There’s loads of other sexist language which creeps into reference letters. Here’s some references for you to check and an online calculator. They’re not perfect, especially for education researchers who need to use the words “students” and “education” a lot, but you should use them anyways.

Fix your sexist language. For students of all genders, balance weaker / feminine words with stronger / masculine words. Especially pay attention to this problem for female students, as you cannot depend on your co-letter-writers to be fair.

Once you’ve fixed your sexist language – possibly by inserting some more strong adjectives and verbs – make sure that your letter is accurate and contains precise comparisons with explicit comparison groups.

PDF and send!

Here is a dirty secret: a lot of places do not want your letter. They want you to fill out a form with clicky boxes and perhaps also specific text prompts. This makes their lives easier to compare many applicants, but wastes your time because nobody has the same forms. This is a stupid move on their part, because pissing off recommenders only serves to harm applicants, but hey: they’ve got the power and you do not. The vast majority of these forms accept a letter in addition to their clicky boxes, which you should upload but not assume they’re actually reading.

That said, if your student is applying to a normal number of jobs or fellowships, one of them will probably want a letter. Make sure you PDF it and send it to the right place.

Common issues

Is it ok to say no to a student?

Yes, of course! Here are some common reasons:

  • Student didn’t give you enough time to write a letter. It takes time to craft a good letter. Beyond simply writing, there’s time to gather information about the student and the position, think about how you’re going to frame the student for the position, build a good comparison set, etc. If you already have a letter for that student for a similar job, you might be able to write a new letter quickly. But if not, it’s ok to say no.
  • You don’t like the student. Writing letters is a professional favor. No is a complete sentence.
  • You don’t think student would be good at the job. Be honest with yourself: is this because you think the job is a bad match (in which case you should counsel the student against applying), or is this because you think the student doesn’t have the qualifications to do the job well (in which case you might recuse yourself)?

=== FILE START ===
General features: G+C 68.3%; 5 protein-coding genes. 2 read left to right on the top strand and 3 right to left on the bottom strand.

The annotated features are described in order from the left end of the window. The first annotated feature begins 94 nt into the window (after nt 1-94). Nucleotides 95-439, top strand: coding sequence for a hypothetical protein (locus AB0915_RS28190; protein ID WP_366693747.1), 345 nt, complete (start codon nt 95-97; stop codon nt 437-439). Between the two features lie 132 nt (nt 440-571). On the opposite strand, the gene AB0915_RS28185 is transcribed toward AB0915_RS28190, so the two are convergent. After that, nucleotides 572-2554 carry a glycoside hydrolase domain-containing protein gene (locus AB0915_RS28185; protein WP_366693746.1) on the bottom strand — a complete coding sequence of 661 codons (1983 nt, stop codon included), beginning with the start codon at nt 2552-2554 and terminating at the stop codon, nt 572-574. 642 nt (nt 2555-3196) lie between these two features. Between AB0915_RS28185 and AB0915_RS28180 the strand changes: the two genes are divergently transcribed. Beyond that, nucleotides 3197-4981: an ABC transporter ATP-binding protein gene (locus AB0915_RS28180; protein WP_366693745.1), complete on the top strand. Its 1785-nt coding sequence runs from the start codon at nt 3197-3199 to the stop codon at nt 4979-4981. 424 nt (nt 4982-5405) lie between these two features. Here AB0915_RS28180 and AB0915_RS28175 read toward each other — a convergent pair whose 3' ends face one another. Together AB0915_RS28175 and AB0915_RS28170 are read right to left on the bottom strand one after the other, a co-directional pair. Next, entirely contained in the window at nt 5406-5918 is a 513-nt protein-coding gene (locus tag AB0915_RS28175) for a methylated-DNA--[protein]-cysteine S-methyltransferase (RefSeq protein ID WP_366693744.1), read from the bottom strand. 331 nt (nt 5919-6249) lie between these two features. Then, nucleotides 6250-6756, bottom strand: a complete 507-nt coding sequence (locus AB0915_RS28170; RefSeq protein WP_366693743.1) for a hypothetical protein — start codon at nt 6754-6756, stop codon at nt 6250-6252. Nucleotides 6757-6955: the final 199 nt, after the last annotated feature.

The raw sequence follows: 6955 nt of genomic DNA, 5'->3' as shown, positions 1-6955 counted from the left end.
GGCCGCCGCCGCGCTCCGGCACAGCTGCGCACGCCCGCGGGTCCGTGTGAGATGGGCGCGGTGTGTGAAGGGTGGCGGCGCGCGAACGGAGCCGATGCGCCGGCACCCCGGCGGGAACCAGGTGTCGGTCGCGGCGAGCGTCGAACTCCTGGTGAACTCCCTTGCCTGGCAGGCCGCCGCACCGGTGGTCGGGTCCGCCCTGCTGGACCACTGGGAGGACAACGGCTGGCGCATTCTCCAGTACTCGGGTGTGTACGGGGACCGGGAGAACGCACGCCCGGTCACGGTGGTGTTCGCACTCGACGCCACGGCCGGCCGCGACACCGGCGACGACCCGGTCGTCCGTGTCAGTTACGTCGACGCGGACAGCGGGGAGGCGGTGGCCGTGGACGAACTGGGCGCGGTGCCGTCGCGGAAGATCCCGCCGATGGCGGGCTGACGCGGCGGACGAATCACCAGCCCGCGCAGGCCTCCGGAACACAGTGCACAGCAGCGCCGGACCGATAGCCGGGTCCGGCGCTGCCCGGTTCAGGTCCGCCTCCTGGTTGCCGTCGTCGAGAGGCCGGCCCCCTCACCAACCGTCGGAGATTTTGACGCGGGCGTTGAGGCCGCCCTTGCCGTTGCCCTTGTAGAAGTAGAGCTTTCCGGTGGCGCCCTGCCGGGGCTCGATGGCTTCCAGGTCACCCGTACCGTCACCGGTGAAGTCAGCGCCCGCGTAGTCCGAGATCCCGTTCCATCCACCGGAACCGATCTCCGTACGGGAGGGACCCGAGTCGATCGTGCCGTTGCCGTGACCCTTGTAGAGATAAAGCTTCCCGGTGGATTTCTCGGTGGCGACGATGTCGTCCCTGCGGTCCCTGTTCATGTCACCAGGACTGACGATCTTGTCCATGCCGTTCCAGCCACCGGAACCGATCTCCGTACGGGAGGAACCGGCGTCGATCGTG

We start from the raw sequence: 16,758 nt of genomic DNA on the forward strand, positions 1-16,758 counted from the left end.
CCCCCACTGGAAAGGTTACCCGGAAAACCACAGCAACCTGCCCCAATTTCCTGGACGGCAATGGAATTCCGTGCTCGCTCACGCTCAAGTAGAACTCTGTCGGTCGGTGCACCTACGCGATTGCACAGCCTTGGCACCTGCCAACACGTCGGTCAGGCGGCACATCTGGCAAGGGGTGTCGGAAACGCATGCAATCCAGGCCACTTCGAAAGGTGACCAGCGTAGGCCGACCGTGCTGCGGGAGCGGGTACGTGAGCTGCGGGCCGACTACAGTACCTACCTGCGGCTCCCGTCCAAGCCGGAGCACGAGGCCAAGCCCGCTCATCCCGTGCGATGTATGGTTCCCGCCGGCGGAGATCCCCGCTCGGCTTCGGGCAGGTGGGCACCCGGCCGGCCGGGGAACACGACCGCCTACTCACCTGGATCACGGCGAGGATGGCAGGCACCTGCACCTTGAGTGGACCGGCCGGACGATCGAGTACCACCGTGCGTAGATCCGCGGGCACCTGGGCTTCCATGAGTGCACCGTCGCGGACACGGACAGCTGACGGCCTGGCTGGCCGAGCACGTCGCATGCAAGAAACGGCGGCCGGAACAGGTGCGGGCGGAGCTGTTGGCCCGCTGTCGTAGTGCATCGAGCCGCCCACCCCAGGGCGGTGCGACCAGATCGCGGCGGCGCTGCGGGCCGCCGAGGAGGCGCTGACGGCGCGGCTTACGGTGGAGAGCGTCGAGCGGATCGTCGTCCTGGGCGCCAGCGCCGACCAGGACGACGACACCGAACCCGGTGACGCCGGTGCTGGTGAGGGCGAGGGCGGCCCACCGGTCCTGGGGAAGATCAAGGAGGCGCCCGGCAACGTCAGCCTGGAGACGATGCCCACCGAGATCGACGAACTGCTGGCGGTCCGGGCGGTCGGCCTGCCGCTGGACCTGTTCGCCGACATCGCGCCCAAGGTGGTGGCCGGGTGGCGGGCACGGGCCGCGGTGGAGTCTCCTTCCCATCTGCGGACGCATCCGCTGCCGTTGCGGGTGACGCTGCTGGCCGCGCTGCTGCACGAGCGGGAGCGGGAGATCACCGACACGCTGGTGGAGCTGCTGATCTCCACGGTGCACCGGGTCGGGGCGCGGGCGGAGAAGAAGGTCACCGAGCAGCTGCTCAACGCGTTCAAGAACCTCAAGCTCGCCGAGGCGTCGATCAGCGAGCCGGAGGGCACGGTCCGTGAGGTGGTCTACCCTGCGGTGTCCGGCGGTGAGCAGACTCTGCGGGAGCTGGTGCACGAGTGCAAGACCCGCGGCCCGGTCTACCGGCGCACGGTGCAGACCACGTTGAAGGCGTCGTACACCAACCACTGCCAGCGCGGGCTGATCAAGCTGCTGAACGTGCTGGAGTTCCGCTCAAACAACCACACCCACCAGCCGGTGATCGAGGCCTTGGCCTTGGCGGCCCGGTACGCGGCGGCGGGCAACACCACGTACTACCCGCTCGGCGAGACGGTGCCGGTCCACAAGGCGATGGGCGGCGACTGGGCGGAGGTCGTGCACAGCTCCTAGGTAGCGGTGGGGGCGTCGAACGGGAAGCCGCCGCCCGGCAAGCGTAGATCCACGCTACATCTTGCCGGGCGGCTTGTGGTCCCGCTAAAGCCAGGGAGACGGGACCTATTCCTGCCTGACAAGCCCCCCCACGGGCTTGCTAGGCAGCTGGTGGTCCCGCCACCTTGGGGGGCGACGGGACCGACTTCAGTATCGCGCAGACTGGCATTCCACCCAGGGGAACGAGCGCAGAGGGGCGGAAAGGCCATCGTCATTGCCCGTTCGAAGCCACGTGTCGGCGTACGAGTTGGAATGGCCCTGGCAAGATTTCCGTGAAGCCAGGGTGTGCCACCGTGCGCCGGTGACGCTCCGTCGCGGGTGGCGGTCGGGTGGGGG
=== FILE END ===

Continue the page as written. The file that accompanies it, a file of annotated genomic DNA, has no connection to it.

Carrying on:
• You don’t know enough about student to make a detailed recommendation. This is often a cover for one of the two above reasons, and it’s easily solved by a bunch of detailed questions.
  • The job needs some very specific kinds of recommenders, and you’re the wrong kind. If the job needs someone who has observed student teaching and you haven’t, then a letter from you might be harmful. Similarly, if student is getting three letters from classroom teachers for a research position, the lack of breadth is a red flag.

I want to write a letter for this student and their record doesn’t reflect their abilities.

It’s possible that your student has had some hardships to overcome, and those struggles make their application look less appealing on the surface. Maybe their GPA is low because they also work full-time, or maybe they’ve taken some courses out of order because they are a transfer student.

You should discuss with your student how they’d like you to address these issues. It’s perfectly normal and often a good thing to talk about them in a reference letter, but be careful: don’t disclose something your student doesn’t want their new position to know about.

Your student has strengths (possibly non-traditional ones) that you can highlight even if you don’t reveal reasons for why traditional measures of academic worth don’t appropriately capture their abilities. You can also carefully massage comparison groups to show your student in the best possible light.

I want to write a letter for this student, but I think they wouldn’t be good at the position.

Before you torpedo them,

  • Examine your own implicit biases to make sure you’re not being a sexist or racist asshole.
  • Examine why you want to write a letter. It’s ok to decline to write a letter.
  • What can/should you legally and ethically disclose about why you think they wouldn’t be good at it?

If you still want to write the letter,

  • Seek balancing information: maybe you think they’d do well with a particular kind of mentoring, or they’d be good at some aspects of the job and not others. It’s ok to highlight the good parts and nod quietly to the areas for growth.
  • Write a succinct summary of the letter and run it by another colleague for advice. Run it by the student to see if they still want you to write the letter.
  • Be aware that all recommendation letters from the US are ridiculously overblown and the market is very competitive. A lukewarm letter is really a kiss of death.
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This article was first written on June 4, 2018, and last modified on May 30, 2024.


For attribution, please cite this work as:
Sayre, Eleanor C. 2018. “Reference Letters.” In Research: A Practical Handbook.